Thursday, October 11, 2018

The End of an Era - Selling the Sawmill a.k.a. How to Dismantle a Woodmizer LT10 Sawmill a.k.a. New Beginnings

If I recall correctly, last year I only cut two or three beams on the sawmill.  I didn't have any big projects in mind, but did have some large logs on the skidway.  One of the largest was a huge birch that had blown down previously, and Grandpa helped me to portion it off and bring it in.  I wasn't sure what I was going to do with it, but I knew it had some good board feet in it.  I cut it into two large eight by eight beams.  Kenny offered to help move one of the beams, and immediately pinched the tip of his finger badly and that really killed my interest in doing any more unneeded cutting for the season.

This past summer Donna and I made loose plans to build a new sauna.  With that in mind, I cut up a stack of true two by four beams in twelve and eight foot lengths.  Once they were on my drying rack, I realized that I didn't really have too many future projects in mind again.  This coincided with good friends of our family talking about their own desire to own a mill to help them construct a barn in the near future (they have quite a menagerie already - and are open to expanding it).

A handshake arrangement was made (after consulting Donna), and Thanksgiving weekend was arranged as the best opportunity to get it dismantled and moved to its new home.

Several times during this process, the phrase "highest, best use" came to mind - not just for the mill, but also for things like my time and attention.  It's a principle I can only attest to know about and occasionally strive for, not something I claim to have mastered.

First part of any job - forming an overall plan of action.

Picking the low-hanging fruit to boost our confidence.  Removing one bed section.

Down to just the very heavy mast - time to bring in the big guns (both mental AND physical!)

A little grunting and groaning to get started.  Note the powerhouse framed by the mast!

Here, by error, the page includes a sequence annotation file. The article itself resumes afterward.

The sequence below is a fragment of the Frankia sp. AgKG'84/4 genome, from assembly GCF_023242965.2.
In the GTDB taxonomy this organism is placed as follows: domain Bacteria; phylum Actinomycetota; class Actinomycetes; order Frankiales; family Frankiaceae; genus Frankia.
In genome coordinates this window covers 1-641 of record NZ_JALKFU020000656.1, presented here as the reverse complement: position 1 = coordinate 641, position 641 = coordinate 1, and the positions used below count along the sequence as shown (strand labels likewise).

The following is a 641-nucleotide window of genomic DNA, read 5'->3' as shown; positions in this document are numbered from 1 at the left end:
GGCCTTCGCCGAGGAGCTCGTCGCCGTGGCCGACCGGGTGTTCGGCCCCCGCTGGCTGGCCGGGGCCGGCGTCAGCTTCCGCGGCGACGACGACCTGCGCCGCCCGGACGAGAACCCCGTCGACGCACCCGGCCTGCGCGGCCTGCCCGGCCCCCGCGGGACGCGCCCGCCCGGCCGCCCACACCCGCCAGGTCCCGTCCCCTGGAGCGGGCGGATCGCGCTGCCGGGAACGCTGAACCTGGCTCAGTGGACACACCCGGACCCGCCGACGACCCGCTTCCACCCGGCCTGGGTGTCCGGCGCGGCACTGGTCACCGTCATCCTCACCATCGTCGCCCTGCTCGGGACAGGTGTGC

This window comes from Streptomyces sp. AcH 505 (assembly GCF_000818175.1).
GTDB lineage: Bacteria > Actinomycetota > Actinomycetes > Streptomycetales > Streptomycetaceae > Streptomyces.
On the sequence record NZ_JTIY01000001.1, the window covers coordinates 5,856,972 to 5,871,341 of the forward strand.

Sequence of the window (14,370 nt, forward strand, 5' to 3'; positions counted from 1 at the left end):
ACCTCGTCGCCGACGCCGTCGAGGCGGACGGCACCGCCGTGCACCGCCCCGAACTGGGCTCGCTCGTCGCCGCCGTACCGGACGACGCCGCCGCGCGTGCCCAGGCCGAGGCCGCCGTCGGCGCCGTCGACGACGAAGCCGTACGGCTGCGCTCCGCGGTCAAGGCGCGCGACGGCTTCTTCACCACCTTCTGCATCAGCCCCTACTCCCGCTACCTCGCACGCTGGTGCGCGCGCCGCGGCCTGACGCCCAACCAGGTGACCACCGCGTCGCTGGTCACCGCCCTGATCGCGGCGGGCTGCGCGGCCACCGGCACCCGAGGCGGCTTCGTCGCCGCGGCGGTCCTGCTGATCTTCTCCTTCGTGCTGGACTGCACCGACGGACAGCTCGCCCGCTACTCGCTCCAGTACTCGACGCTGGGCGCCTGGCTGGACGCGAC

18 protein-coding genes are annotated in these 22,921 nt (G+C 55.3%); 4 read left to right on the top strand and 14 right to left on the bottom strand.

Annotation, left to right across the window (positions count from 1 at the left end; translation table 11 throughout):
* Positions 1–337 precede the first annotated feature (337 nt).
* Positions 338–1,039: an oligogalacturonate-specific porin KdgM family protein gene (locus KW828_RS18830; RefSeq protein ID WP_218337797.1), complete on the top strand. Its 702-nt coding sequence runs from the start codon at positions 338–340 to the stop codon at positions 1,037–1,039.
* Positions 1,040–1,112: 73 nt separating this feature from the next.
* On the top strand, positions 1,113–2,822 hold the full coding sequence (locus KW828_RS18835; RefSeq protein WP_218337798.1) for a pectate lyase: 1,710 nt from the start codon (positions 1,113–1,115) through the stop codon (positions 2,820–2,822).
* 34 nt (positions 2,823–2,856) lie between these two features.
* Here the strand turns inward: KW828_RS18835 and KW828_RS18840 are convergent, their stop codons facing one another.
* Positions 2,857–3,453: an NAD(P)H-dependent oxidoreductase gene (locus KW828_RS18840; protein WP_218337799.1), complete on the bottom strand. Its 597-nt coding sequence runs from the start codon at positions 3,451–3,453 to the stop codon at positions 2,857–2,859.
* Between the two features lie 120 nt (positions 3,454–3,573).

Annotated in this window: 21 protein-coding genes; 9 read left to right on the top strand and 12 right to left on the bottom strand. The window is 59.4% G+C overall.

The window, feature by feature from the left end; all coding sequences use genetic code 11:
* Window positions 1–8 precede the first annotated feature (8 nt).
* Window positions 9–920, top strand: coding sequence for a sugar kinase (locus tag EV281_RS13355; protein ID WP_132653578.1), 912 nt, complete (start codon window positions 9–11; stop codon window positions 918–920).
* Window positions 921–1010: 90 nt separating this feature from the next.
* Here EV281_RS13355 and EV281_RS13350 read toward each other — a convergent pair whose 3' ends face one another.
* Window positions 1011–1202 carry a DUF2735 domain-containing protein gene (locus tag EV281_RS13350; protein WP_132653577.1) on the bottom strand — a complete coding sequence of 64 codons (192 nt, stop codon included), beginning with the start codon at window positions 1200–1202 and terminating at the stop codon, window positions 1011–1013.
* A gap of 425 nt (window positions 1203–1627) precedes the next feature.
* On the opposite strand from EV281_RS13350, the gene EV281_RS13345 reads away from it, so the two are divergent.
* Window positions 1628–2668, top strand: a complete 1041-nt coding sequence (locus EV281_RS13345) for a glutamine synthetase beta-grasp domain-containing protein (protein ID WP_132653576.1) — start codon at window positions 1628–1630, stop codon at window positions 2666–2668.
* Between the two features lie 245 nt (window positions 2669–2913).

It felt easier to move laying flat.

I asked for this picture NOT to be taken.

This slope seemed to get steeper once we were carrying the mast.

Ahh, sweet relief!

The beams are required to lay the track on.

Everything all banded up, and the family finally rounded up and buckled in!

Kenny found a tree - maybe Christmas material?

Bonus Blue Jay who had been visiting us.

Monday, September 24, 2018

Revising the Crawlspace Vents

Since we first built the cabin, I have made it a biannual tradition to suit up, crawl under the floor and either open or close the vents in each corner.

I curse, struggle, swear (quietly) and then return to the land of humans spent and crusty.  Finally this year I decided to try to change that, even if only slightly.

Originally I hadn't thought much of it - I had the screens mounted flush with the outside of the cinder blocks, and would crawl up to each one under the cabin and push foam into the space behind them.  Or pull it out, depending on the season.

The original setup - screen flush with the outside of the blocks.
Finally last year I realized that if I had had the foresight to mount the screen flush with the INSIDE of the blocks, I could be pushing the foam in from the outside, where I only need to crawl under six feet of deck in the great outdoors, rather than six feet of dusty rock in the pitch black.

Assembling my tools.
Looks about right for going down below.
Once again I went under inside this year and caulked in new screens as flush as possible to the inside of the blocks.  This was frustrating enough but hopefully it's the last time I need to do it in this manner.